By: Tobi Akisanya
It’s a man’s world. I mean really, how sad is that? We live in a patriarchal society dominated by men. It has always been this way and it makes me question if it will always be this way. Even though that sounds extremely negative, it is what it is. The patriarchy is no stranger to the American theatrical stage. After all, the stage is often a reflection of a society’s culture. The patriarchy is just one of many structures of oppression that intersect to create interlocking oppressions (in the words of the Combahee River Collective). The King and I first debuted in the 1950s and tells the story (set in the 1800s) of the headstrong and fierce King of Siam and his interesting and complicated relationship with the people around him, especially new English teacher/governess Anna. Miss Saigon, based on the opera Madame Butterfly, tells the chilling and devastating story of the complex relationship between Chris, an American soldier during the Vietnam war, and his Vietnamese lover, Kim. Both stories depict the problematic ideals of the era through the nature of the characters as a product of their given era. These eras, of course, were spearheaded by the men who dictated them. Despite the fact that both the King and Chris benefit immensely from the concrete structure of the patriarchy, it is important to consider the implications of race, gender as a performance, and binaries of the East and West as they pertain to their character arcs.
Race gives individuals certain privileges and advantages based on who they are. Chris’s status as a white, American man almost completely contradicts the King’s status as an Asian man. Although both men are able both attain a certain hierarchy that comes with being a man, there are levels that exist within manhood. When factoring race into the equation of manhood it is clear that Chris achieves a hierarchy over a King. Since the King is an actual King, he is accustomed to certain immunities. However, one can experience oppression and elevation at the same time. The King is oppressed by being Asian but not by being a King. A prime example of this is seen when the King is worried about coming across as barbaric to the British. Instead of owning aspects of his own cultural experience to discount the assumption, the King turns to aspects of white and western culture in order to throw off their racist remarks. On the flipside, Chris experiences a double layered elevation of sorts by being white and a man. He uses his position of power to make decisions on the behalf of those who have little to know voice. Chris is allowed to make decisions only concerning his wellbeing, after all, white culture created the rules, he is just a product of it.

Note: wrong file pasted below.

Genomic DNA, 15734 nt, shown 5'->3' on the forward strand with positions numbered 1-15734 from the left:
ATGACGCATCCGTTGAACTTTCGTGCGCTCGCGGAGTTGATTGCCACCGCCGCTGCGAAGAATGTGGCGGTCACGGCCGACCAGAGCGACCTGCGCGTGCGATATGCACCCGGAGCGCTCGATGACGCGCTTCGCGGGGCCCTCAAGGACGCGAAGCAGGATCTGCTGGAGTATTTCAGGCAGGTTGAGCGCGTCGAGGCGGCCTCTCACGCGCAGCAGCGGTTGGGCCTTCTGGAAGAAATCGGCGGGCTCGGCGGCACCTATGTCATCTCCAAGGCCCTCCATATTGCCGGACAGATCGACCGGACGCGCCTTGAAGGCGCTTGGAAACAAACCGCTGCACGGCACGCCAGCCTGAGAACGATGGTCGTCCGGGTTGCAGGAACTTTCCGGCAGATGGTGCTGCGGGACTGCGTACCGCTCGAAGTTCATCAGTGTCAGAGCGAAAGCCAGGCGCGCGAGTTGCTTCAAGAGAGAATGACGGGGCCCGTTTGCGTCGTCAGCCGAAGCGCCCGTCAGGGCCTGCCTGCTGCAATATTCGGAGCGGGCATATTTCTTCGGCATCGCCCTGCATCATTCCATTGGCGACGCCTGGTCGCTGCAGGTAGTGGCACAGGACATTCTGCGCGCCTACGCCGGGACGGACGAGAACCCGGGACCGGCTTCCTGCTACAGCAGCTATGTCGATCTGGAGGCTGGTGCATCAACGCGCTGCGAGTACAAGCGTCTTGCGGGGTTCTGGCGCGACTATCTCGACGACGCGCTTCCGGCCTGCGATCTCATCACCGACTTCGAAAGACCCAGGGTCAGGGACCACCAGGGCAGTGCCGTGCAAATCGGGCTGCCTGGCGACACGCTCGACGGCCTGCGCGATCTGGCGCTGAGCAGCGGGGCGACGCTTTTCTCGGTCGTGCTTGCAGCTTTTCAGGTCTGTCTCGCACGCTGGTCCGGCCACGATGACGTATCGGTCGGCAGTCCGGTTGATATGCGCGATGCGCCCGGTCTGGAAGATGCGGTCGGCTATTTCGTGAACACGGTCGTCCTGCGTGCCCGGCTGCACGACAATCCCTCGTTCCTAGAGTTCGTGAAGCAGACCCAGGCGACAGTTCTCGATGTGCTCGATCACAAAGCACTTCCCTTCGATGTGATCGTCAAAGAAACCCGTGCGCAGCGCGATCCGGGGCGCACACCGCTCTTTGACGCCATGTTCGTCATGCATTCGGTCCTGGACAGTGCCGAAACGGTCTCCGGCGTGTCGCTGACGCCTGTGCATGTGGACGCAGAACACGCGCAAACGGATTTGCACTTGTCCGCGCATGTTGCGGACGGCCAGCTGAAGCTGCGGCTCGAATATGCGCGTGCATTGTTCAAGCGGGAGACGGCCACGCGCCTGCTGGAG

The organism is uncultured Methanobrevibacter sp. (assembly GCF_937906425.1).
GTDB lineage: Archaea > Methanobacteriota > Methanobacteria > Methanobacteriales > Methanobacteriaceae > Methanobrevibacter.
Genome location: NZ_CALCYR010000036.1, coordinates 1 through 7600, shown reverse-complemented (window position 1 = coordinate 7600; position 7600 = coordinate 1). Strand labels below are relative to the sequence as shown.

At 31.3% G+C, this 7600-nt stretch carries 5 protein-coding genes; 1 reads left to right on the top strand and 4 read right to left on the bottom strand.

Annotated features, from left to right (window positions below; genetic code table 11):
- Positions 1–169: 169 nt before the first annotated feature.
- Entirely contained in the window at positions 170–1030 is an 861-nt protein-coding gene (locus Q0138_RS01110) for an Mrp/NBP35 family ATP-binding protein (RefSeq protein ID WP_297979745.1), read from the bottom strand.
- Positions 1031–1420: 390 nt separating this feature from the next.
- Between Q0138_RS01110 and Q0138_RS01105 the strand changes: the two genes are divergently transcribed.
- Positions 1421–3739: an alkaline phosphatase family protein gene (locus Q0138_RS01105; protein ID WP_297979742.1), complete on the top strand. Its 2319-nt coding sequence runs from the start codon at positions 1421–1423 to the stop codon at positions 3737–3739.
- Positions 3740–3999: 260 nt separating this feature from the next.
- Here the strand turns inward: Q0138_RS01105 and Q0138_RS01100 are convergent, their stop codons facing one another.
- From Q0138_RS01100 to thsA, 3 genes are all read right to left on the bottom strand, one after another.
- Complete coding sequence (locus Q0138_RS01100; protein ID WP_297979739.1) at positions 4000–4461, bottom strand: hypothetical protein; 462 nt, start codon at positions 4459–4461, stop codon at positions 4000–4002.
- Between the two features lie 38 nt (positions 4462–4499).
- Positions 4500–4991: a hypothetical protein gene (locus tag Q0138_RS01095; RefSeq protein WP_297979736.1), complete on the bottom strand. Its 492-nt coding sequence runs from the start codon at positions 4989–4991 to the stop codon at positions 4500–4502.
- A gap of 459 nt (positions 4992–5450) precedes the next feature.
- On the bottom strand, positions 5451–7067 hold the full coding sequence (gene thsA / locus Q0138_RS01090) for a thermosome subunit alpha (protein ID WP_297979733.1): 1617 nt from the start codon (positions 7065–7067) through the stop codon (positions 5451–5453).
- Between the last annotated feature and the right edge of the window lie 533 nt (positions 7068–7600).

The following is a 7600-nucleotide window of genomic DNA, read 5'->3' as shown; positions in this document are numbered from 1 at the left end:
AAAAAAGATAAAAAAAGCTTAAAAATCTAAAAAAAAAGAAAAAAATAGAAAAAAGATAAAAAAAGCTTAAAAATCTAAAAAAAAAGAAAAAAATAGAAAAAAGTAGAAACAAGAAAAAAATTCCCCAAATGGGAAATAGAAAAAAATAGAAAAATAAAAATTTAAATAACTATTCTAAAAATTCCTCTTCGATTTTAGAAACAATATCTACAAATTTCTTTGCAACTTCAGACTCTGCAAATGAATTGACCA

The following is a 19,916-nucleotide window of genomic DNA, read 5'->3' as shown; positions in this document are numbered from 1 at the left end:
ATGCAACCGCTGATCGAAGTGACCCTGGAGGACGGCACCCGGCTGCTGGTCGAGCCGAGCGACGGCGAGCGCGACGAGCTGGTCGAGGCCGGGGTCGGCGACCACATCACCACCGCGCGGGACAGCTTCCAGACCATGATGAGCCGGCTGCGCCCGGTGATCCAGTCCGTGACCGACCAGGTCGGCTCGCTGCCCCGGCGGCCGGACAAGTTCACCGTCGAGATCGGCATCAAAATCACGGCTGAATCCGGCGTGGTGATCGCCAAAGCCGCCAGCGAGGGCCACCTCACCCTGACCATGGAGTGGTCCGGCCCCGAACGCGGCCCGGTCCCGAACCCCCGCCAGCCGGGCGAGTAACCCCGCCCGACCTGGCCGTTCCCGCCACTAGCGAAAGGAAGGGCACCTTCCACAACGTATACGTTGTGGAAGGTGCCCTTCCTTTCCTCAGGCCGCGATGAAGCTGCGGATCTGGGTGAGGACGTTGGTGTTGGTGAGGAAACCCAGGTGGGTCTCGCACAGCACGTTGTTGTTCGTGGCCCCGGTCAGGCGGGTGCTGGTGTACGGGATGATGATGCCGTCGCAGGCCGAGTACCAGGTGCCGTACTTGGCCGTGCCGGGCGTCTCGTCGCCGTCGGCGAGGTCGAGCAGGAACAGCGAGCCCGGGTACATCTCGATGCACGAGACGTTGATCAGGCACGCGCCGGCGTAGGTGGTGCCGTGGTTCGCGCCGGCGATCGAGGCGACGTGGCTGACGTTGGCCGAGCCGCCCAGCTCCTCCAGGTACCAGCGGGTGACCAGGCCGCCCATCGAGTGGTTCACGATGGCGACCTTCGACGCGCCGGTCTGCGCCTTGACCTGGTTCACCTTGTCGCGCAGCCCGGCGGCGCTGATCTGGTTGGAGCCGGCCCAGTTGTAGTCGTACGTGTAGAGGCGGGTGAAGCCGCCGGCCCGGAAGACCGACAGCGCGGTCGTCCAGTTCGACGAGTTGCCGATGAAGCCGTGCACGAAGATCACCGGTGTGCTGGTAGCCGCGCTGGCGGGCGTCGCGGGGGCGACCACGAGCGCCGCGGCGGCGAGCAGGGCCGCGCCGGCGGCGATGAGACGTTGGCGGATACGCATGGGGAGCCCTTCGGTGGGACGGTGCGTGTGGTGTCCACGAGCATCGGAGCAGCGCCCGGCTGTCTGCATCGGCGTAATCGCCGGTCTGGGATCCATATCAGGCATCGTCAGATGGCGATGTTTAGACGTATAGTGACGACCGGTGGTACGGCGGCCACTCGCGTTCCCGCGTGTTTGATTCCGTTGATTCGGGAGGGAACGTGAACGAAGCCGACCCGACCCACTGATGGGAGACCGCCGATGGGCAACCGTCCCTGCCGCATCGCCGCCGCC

We are taught through socialization the ideas of being a man or a woman. Both The King and I and Miss Saigon are set in a time where no one really questioned or outwardly opposed the idea of gender binaries and what makes them problematic. Throughout their respective performances The King and Chris perform masculinity at its highest rank. Within the performance of masculinity, it is almost a requirement to acquire the “tough guy” persona. But, unfortunately, emotions are a sign of weakness for both of these men, or at least they think they are. The performance of masculinity is so restrictive that more often than not it becomes toxic, hence the term toxic masculinity. Even the male characters’ audience members want to give a chance, impose their toxic masculinity on others like a double-edged sword. They stab both themselves and the other people in their lives. Men are given the means to be superior but even they struggle to hold that title, and in the little pieces of the musical we see them struggle. However, it’s never in front of people that they want to do that. They put on a front. But the facade of masculinity must begin to wither at some point. The usage of “I am” songs helps both men ponder the questions that neither know the answers to. In “A Puzzlement” the King comes to terms with the fact that he doesn’t have answers to all of life’s questions–just as no one really does. He realizes that as the world changes around him that it is a struggle for him to create relevant ideas. He worries how his stagnation will affect whoever is next in line for the throne. This musical number, as it is delivered, gives the audience a sense of the King’s discomfort with himself, immediately making him more vulnerable. Similarly, in “Why, God Why?” Chris is haunted by the fact that the memories made in Vietnam will stick with him longer than he wants them to. As he pleads with God, audience members see his face covered in an overwhelming emotion that not even he, a privileged white male, can ignore. The patriarchy, at least in the traditional sense, did not give men the time nor the space to be emotional. In my opinion, men reckoning with their emotions is a relatively modern subject on the American musical stage. These numbers confirm that men are uncomfortable with the idea of confusion; it angers them so much that oftentimes they don’t even want to deal with it. Both men hate the fact that the women around them make them think deeper. But what would men think without the women around them?